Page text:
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Vancouver to Join Others in the Movement to Decriminalize Illegal Drugs

What could this mean for this bustling Canadian city?

Featured image via Pixabay | RenoBeranger

Anyone who has ever seen someone struggle with addiction will know that drug-addicted people need help. Yet, so often that “help” comes in the form of hard-time spent inside a prison or jail, especially in The States. Time and time again we see programs within the criminal justice system try to help inmates, but fail. Without proper help on the other side, from those in the community, substance use disorders will remain. But what could help this population of people struggling?

Since the pandemic, substance abuse has been on the rise throughout many countries and it has thrown light upon the subject anew. Vancouver’s city council has asked the federal government for an exemption from existing laws and wants to decriminalize possession of drugs for personal use. This comes as numbers show over 1,000 people have overdosed since the beginning of the COVID crisis in Vancouver.

Vancouver will not be alone in their fight to reframe substance abuse into a mental health problem versus a criminal justice problem. Countries like Portugal, Switzerland, and the Netherlands have decriminalized possession of small amounts of hard drugs already — amazingly, none of these countries have shown an uptick in drug use. In fact, Portugal saw deaths fall and enrollments in drug recovery programs rise!

And even more surprising is that Vancouver will have a model very close by to watch — the state of Oregon has also voted to decriminalize illicit drugs. Oregon will be chasing after those in Europe to shift to treatment rather than punishment. Recovery centers will be fully funded by the marijuana industry, which pays a heft amount in taxes. Oregon has always been a leader when it comes to forward-thinking, they were the first state to decriminalize possession of marijuana.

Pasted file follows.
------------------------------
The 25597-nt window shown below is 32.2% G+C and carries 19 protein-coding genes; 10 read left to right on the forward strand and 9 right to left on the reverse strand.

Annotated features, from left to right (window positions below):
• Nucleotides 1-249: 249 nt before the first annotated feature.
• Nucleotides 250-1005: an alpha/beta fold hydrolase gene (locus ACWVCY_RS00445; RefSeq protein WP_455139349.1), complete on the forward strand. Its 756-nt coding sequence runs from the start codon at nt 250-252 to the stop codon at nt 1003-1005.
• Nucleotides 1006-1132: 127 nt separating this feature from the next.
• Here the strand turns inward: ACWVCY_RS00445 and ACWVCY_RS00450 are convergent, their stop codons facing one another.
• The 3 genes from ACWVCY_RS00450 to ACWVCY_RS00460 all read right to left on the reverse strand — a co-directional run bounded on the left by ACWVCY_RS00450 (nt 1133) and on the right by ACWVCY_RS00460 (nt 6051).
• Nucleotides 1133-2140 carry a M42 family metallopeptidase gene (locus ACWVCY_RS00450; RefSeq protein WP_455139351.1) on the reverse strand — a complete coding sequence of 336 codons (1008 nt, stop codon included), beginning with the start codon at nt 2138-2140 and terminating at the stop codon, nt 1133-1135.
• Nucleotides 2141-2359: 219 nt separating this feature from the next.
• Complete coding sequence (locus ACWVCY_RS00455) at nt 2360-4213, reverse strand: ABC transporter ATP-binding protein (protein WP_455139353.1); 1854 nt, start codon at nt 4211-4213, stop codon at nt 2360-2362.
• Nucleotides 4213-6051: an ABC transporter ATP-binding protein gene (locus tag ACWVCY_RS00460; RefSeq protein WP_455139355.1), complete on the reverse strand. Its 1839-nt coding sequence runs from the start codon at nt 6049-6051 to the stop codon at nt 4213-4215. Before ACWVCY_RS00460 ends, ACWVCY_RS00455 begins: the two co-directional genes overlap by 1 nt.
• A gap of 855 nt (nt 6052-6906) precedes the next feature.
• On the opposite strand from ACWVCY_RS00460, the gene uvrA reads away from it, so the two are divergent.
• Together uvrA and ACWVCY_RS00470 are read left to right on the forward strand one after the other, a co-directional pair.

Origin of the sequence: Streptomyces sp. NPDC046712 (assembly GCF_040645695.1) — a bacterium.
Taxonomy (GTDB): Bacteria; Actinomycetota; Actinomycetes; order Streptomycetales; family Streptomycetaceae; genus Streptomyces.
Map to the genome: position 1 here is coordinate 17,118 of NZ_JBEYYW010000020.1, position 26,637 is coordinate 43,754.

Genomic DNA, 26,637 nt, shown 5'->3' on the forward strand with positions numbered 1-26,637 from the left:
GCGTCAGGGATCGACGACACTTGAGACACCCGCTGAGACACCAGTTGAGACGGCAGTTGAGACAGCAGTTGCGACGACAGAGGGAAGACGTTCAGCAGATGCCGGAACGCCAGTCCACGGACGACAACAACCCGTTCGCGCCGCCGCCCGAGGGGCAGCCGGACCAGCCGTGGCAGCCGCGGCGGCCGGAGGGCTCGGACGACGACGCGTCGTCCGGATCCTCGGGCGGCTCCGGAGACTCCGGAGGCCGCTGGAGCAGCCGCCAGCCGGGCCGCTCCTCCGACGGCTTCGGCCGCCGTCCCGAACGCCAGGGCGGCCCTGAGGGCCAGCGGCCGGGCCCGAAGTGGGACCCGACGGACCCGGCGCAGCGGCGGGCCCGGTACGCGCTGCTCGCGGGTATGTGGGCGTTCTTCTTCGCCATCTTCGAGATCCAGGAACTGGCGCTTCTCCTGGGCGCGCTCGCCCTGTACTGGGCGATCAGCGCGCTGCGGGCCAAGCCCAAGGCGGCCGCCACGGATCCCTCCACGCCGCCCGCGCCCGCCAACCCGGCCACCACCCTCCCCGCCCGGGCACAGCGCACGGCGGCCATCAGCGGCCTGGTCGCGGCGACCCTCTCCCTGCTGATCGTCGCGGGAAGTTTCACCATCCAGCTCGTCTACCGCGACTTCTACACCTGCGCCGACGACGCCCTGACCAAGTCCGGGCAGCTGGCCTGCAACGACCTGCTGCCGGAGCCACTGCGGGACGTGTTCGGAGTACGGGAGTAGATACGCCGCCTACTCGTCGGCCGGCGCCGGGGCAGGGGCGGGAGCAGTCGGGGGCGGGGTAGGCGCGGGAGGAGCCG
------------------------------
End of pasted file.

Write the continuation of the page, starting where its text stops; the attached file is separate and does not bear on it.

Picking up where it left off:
Unfortunately for the city of Vancouver, PM Trudeau has said he does not support this as a means to help with the drug overdose crisis. And his federal health minister, Patty Hajdu, had taken a similar position. Without the help and support of the federal government, how can Vancouver hope to push this bold measure through? Hopefully the powers that be will see reason and see what everyone else already knows: sick people don’t belong in jail.

What do you think about this move by Vancouver? Do you support the decriminalization of small amounts of illicit drugs? Let us know in the comments below! And, as always, from all of us at Trill!: wear your mask, wash your hands, and chose kindness.

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